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Old 02-02-2015, 09:28   #1
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Solarizing a boat

I am looking at putting solar on my Morgan and I am wondering which would be a better choice for panels. The flexible ones or the rigid ones. I am leaning toward the flexible ones but I have heard that they have some problems that have not be worked out.

Is any one out there willing to talk about the differences, pros and cons?
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Old 02-02-2015, 22:34   #2
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Re: Solarizing a boat

Big pro with the flexible is the weight savings. We only added maybe 30 pounds to the stern of our vessel for 520 watts of solar.
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Old 02-02-2015, 23:53   #3
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Re: Solarizing a boat

Flexible panels have shorter lifespan than poly or mono crystalline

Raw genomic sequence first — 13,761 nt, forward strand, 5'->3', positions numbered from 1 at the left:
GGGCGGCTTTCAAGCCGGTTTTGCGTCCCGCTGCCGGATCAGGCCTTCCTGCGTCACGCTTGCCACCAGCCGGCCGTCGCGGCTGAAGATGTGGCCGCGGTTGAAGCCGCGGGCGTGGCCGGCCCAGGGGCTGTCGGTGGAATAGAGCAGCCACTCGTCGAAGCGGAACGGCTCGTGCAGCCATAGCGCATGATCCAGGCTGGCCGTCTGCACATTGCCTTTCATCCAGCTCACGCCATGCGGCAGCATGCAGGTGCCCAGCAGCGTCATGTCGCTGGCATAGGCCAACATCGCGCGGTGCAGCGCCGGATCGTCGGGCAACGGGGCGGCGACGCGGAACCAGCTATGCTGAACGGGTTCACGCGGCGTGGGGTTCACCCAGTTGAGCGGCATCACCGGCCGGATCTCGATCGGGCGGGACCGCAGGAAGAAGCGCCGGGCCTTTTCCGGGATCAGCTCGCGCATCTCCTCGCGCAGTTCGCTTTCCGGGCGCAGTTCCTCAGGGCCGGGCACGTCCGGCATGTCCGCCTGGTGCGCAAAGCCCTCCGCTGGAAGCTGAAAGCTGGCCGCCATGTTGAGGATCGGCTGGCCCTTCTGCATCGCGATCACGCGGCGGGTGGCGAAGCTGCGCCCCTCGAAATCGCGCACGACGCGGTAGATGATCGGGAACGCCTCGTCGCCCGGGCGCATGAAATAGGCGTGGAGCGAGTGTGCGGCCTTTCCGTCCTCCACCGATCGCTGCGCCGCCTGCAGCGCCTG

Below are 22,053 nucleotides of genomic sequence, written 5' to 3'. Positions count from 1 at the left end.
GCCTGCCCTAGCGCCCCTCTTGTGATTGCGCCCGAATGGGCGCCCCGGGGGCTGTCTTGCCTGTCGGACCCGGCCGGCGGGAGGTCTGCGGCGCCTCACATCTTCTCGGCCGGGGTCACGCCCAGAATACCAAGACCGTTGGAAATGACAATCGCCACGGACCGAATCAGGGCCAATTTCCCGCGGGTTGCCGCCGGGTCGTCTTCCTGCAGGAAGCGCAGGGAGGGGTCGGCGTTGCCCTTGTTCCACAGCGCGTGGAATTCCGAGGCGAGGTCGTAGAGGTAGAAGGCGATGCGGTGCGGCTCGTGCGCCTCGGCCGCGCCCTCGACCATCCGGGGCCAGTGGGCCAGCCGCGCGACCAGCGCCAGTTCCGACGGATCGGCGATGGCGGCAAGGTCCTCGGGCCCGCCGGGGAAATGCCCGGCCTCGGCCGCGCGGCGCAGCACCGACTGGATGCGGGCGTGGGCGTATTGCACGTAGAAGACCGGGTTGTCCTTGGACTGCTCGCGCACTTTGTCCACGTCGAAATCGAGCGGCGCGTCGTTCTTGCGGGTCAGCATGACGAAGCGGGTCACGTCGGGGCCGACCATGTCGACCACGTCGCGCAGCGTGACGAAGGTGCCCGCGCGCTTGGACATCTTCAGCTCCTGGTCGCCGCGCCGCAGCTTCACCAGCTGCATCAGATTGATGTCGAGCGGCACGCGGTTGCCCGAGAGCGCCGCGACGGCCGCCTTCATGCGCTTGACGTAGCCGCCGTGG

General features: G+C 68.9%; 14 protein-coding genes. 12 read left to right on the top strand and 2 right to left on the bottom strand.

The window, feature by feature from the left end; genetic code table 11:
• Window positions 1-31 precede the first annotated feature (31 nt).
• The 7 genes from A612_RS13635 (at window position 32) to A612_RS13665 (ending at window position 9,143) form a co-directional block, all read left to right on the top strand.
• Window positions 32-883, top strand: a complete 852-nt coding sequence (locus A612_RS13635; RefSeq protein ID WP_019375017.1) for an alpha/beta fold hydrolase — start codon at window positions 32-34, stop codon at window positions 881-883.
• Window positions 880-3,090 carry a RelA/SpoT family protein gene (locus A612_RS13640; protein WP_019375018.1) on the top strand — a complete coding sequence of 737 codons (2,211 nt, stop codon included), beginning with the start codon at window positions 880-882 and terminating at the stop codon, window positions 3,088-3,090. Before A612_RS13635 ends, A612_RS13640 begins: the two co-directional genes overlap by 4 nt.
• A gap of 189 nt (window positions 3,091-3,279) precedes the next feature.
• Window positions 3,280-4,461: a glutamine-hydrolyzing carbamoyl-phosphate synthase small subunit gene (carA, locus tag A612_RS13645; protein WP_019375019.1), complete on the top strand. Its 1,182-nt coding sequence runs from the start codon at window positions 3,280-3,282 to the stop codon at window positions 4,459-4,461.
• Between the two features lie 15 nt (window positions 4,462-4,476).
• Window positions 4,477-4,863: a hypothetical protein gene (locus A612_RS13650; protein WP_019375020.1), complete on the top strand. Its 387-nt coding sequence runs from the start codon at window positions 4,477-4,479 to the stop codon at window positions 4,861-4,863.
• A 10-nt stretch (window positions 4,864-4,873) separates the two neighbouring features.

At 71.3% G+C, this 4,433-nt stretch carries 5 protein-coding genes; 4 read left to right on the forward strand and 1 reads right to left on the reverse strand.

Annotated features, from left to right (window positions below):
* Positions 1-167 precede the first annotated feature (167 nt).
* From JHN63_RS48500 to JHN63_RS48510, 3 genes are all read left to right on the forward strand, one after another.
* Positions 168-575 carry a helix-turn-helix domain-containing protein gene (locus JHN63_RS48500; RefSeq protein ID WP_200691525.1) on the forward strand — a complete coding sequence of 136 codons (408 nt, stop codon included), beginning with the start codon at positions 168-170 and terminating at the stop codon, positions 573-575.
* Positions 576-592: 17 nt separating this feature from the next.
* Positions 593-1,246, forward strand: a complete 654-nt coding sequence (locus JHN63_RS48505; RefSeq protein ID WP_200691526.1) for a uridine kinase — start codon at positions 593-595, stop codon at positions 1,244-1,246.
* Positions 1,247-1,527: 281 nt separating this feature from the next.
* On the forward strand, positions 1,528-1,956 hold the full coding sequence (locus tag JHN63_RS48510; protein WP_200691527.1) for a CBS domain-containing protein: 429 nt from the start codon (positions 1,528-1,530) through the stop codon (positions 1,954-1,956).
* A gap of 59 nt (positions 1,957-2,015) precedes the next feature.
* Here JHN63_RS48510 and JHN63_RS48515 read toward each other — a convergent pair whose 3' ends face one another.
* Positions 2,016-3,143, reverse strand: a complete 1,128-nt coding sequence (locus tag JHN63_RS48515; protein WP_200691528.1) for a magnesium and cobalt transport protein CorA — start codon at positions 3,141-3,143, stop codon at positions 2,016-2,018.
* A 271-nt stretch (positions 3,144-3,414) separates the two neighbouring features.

Panels, they work better on cloudy days,and better with partial
shading eg. Stay shadow.
I have poly crystalline panel that are now 14yrs old & still
work well.
Mono panels the solar cells are made from a single crystal
& put out slightly more power
Poly panels each solar cell is from multiple crystal silicon
blocks & put out slightly less than mono cells
Flexible or amorphous silicon panels are sprayed on to
the backing material & have less output again.
Because they are sprayed on they are very thin & more
Susceptible to damage & have a shorter lifespan
Yes they are lighter but nowhere near as durable
Some of the poly & mono panels have ten yr + life
as the manufacturers claim.
I would guess you would be very luck to get as much as
seven yrs from flexible probably a lot less
You pay your money & take your choice?
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Old 03-02-2015, 00:15   #4
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Re: Solarizing a boat

Quote:
Originally Posted by BriaF View Post